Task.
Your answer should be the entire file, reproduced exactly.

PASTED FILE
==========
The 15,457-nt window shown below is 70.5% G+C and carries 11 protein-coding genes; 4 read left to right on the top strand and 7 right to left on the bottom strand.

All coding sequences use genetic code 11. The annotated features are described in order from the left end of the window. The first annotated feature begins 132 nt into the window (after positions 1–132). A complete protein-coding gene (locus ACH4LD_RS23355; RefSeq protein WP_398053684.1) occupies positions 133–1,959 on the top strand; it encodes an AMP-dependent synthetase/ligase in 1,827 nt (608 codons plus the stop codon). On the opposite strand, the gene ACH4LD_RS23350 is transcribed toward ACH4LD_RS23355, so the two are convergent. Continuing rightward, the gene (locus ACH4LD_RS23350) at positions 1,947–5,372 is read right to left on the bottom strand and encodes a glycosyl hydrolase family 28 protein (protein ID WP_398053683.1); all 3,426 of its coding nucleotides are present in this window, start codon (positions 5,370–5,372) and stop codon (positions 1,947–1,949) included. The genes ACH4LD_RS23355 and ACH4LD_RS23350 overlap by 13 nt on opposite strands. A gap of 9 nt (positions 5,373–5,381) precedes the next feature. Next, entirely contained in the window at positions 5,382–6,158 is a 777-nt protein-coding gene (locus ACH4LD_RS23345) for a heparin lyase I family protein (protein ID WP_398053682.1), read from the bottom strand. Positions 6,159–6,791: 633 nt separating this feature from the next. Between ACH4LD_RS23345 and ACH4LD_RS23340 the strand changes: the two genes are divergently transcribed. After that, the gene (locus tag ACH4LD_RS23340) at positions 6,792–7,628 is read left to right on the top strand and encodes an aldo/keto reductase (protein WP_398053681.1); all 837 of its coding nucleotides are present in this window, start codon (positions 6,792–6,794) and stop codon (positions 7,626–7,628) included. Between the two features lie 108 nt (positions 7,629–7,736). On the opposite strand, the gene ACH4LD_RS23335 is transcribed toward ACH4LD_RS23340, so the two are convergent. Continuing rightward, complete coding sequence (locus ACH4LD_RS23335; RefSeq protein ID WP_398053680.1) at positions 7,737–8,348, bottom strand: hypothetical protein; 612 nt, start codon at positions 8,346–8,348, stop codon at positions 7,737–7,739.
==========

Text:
The 15,457-nt window shown below is 70.5% G+C and carries 11 protein-coding genes; 4 read left to right on the top strand and 7 right to left on the bottom strand.

All coding sequences use genetic code 11. The annotated features are described in order from the left end of the window. The first annotated feature begins 132 nt into the window (after positions 1–132). A complete protein-coding gene (locus ACH4LD_RS23355; RefSeq protein WP_398053684.1) occupies positions 133–1,959 on the top strand; it encodes an AMP-dependent synthetase/ligase in 1,827 nt (608 codons plus the stop codon). On the opposite strand, the gene ACH4LD_RS23350 is transcribed toward ACH4LD_RS23355, so the two are convergent. Continuing rightward, the gene (locus ACH4LD_RS23350) at positions 1,947–5,372 is read right to left on the bottom strand and encodes a glycosyl hydrolase family 28 protein (protein ID WP_398053683.1); all 3,426 of its coding nucleotides are present in this window, start codon (positions 5,370–5,372) and stop codon (positions 1,947–1,949) included. The genes ACH4LD_RS23355 and ACH4LD_RS23350 overlap by 13 nt on opposite strands. A gap of 9 nt (positions 5,373–5,381) precedes the next feature. Next, entirely contained in the window at positions 5,382–6,158 is a 777-nt protein-coding gene (locus ACH4LD_RS23345) for a heparin lyase I family protein (protein ID WP_398053682.1), read from the bottom strand. Positions 6,159–6,791: 633 nt separating this feature from the next. Between ACH4LD_RS23345 and ACH4LD_RS23340 the strand changes: the two genes are divergently transcribed. After that, the gene (locus tag ACH4LD_RS23340) at positions 6,792–7,628 is read left to right on the top strand and encodes an aldo/keto reductase (protein WP_398053681.1); all 837 of its coding nucleotides are present in this window, start codon (positions 6,792–6,794) and stop codon (positions 7,626–7,628) included. Between the two features lie 108 nt (positions 7,629–7,736). On the opposite strand, the gene ACH4LD_RS23335 is transcribed toward ACH4LD_RS23340, so the two are convergent. Continuing rightward, complete coding sequence (locus ACH4LD_RS23335; RefSeq protein ID WP_398053680.1) at positions 7,737–8,348, bottom strand: hypothetical protein; 612 nt, start codon at positions 8,346–8,348, stop codon at positions 7,737–7,739.